# CH3COOH Lewis structure

CH3COOH (acetic acid) has two carbon atoms, four hydrogen atoms, and two oxygen atoms.

In the CH3COOH Lewis structure, there is a single bond between the two carbon atoms. The left carbon is attached with three hydrogen atoms, and the right carbon is attached with two oxygen atoms. One oxygen atom makes a double bond with the carbon atom, and the other oxygen atom (with which the hydrogen atom is attached) makes a single bond with the carbon atom. And on each oxygen atom, there are two lone pairs.

Contents

## Steps

To properly draw the CH3COOH Lewis structure, follow these steps:

#1 Draw a rough sketch of the structure
#2 Next, indicate lone pairs on the atoms
#3 Indicate formal charges on the atoms, if necessary
#4 Minimize formal charges by converting lone pairs of the atoms
#5 Repeat step 4 if necessary, until all charges are minimized

Let’s break down each step in more detail.

### #1 Draw a rough sketch of the structure

• First, determine the total number of valence electrons

In the periodic table, carbon lies in group 14, hydrogen lies in group 1, and oxygen lies in group 16.

Hence, carbon has four valence electrons, hydrogen has one valence electron, and oxygen has six valence electrons.

Since CH3COOH has two carbon atoms, four hydrogen atoms, and two oxygen atoms, so…

Valence electrons of two carbon atoms = 4 × 2 = 8
Valence electrons of four hydrogen atoms = 1 × 4 = 4
Valence electrons of two oxygen atoms = 6 × 2 = 12

And the total valence electrons = 8 + 4 + 12 = 24

• Second, find the total electron pairs

We have a total of 24 valence electrons. And when we divide this value by two, we get the value of total electron pairs.

Total electron pairs = total valence electrons ÷ 2

So the total electron pairs = 24 ÷ 2 = 12

• Third, determine the central atom

Here hydrogen can not be the central atom. Because the central atom is bonded with at least two other atoms, and hydrogen has only one electron in its last shell, so it can not make more than one bond.

Now we have to choose the central atom from carbon and oxygen. Place the least electronegative atom at the center.

Since carbon is less electronegative than oxygen, assume that the central atom is carbon.

Here, there are two carbon atoms, so we can assume any one as the central atom.

Let’s assume that the central atom is right carbon.

Therefore, place carbons in the center and hydrogen and oxygen on either side.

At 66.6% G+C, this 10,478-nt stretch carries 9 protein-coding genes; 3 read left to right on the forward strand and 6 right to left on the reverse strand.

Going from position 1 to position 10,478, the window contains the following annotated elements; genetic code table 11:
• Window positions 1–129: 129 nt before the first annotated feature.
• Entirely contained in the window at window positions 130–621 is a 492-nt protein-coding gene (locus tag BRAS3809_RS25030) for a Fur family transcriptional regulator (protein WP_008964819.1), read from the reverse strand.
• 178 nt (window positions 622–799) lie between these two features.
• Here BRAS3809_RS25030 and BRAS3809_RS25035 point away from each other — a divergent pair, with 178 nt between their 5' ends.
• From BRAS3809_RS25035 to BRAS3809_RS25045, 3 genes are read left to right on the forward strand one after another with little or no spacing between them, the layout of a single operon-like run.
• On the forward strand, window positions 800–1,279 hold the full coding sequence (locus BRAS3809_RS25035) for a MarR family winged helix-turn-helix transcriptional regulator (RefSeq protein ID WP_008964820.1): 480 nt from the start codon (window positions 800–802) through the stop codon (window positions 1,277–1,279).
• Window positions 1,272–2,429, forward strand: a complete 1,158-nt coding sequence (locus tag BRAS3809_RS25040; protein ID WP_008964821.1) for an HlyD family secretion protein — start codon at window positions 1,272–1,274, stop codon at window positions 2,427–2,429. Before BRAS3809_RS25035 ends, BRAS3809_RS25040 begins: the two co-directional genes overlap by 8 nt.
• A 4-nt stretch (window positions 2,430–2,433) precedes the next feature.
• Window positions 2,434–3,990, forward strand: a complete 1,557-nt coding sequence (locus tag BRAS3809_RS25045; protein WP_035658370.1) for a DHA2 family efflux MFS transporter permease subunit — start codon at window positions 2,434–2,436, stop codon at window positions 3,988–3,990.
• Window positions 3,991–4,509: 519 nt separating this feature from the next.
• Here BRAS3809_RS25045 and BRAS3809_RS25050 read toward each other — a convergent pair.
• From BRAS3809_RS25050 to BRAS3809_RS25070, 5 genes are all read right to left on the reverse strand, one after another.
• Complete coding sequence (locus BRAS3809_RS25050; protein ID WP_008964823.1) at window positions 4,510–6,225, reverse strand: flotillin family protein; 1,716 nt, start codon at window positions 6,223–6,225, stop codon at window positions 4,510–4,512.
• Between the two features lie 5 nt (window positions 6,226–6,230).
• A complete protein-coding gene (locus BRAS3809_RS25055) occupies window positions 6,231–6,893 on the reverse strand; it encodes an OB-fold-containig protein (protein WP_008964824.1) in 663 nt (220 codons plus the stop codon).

• And finally, draw the rough sketch

### #2 Next, indicate lone pairs on the atoms

Here, we have a total of 12 electron pairs. And seven bonds are already marked. So we have to only mark the remaining five electron pairs as lone pairs on the sketch.

Also remember that both (carbon and oxygen) are the period 2 elements, so they can not keep more than 8 electrons in their last shell. And hydrogen is a period 1 element, so it can not keep more than 2 electrons in its last shell.

Always start to mark the lone pairs from outside atoms. Here, the outside atoms are hydrogens and oxygens. But no need to mark on hydrogen, because each hydrogen has already two electrons.

So for top oxygen, there are three lone pairs, for bottom oxygen, there are two lone pairs, and for carbon, there is zero lone pair because all five electron pairs are over.

Mark the lone pairs on the sketch as follows:

### #3 Indicate formal charges on the atoms, if necessary

Use the following formula to calculate the formal charges on atoms:

Formal charge = valence electrons – nonbonding electrons – ½ bonding electrons

For left carbon atom, formal charge = 4 – 0 – ½ (8) = 0

For right carbon atom, formal charge = 4 – 0 – ½ (6) = +1

For each hydrogen atom, formal charge = 1 – 0 – ½ (2) = 0

For top oxygen atom, formal charge = 6 – 6 – ½ (2) = -1

For bottom oxygen atom, formal charge = 6 – 4 – ½ (4) = 0

Here, both carbon and oxygen atoms have charges, so mark them on the sketch as follows:

The above structure is not a stable Lewis structure because both carbon and oxygen atoms have charges. Therefore, reduce the charges (as below) by converting lone pairs to bonds.

### #4 Minimize formal charges by converting lone pairs of the atoms

Convert a lone pair of the top oxygen atom to make a new C — O bond with the carbon atom as follows:

In the above structure, you can see that the central atom (right carbon) forms an octet. The outside atoms (left carbon and oxygens) also form an octet, and all hydrogens form a duet. Hence, the octet rule and duet rule are satisfied.

Also, the above structure is more stable than the previous structures. Therefore, this structure is the stable Lewis structure of CH3COOH.